The information contained in the invoice serves as a reference in case the seller encounters discrepancies in billing. Generally, the invoice is sent to the customer after the product has been delivered. The invoice is a cue that the transaction has been completed and it is time to complete the payment. Invoices can either be sent at the end of a project or at regular intervals during long projects. For example, working on a project that spans 6 months may send the client invoices on a monthly basis. In general, invoices are used for service businesses, but can also be used for product-based businesses.
There are several types of invoices that a company can use to bill a customer. Common types of invoices are listed below:
Proforma Invoice – A proforma invoice is unlike a traditional invoice, it is like a pre-invoice. It is like an estimate of how much everything will cost once the work is completed. A proforma invoice is an external document that contains all the data that a normal invoice will have. Any mistakes can be corrected on the proforma invoice. This type of invoice is usually used with export sales when a commercial invoice is not available. It is also created when there is a large project comprising several products or services. A proforma invoice can be created at any time the buyer requests it.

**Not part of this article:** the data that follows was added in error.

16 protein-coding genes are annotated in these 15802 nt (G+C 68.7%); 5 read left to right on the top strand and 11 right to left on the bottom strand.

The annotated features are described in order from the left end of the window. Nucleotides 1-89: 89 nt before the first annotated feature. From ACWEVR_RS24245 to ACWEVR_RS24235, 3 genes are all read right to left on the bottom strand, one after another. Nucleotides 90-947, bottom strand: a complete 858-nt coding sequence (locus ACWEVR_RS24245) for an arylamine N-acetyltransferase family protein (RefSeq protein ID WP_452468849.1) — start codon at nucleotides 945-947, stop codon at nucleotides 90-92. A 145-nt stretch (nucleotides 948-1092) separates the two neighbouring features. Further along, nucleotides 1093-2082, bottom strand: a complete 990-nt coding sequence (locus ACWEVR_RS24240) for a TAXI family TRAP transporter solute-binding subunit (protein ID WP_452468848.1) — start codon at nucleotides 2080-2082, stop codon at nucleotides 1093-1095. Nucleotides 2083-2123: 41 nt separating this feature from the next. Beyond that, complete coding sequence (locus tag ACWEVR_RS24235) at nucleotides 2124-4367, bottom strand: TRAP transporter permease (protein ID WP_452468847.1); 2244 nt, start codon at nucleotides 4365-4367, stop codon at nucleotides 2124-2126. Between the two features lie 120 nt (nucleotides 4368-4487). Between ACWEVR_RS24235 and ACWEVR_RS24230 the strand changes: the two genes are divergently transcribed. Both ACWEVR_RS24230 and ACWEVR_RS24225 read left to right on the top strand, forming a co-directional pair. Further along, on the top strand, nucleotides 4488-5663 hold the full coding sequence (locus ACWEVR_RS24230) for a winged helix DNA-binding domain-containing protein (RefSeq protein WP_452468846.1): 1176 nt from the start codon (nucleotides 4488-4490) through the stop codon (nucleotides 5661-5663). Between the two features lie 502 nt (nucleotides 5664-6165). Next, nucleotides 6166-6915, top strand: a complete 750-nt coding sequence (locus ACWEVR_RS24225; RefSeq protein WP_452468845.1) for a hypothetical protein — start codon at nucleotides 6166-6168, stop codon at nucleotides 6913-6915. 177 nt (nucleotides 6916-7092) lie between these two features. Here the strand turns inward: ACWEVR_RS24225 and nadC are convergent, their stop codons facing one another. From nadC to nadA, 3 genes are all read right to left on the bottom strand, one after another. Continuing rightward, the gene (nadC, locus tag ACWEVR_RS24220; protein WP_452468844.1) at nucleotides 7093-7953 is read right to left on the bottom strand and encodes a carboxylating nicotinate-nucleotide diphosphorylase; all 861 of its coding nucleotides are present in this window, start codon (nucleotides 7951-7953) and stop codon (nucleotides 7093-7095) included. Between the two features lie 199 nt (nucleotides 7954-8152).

Interim invoice – This type of invoice is created when you need to break down the cost of a large project into smaller payments. Instead of sending an invoice at the end of the project, several smaller ones are sent as the project progresses. Interim invoices make sure that positive cash flow is maintained during long projects and keep everything moving forward smoothly.
Final invoice – The final request is an official payment request once the project is completed and service is rendered. The invoice must furnish complete details that the buyer needs to understand what they are paying when payment is due, and the mode of payment. In cases where there are no long projects or overseas shipments, the final invoice is typically the one used by all businesses.
How are invoices important for a business?
Invoices are the key to getting paid by customers and buyers. They also create an audit trail that can be used to track financial transactions. The finance and accounting teams can stay updated on what is owed to your company, by whom, and by when the amount is due with the help of an invoice. Invoices are also an easy way for customers to track the payments made to the company.
Difference Between Sales Order vs Invoice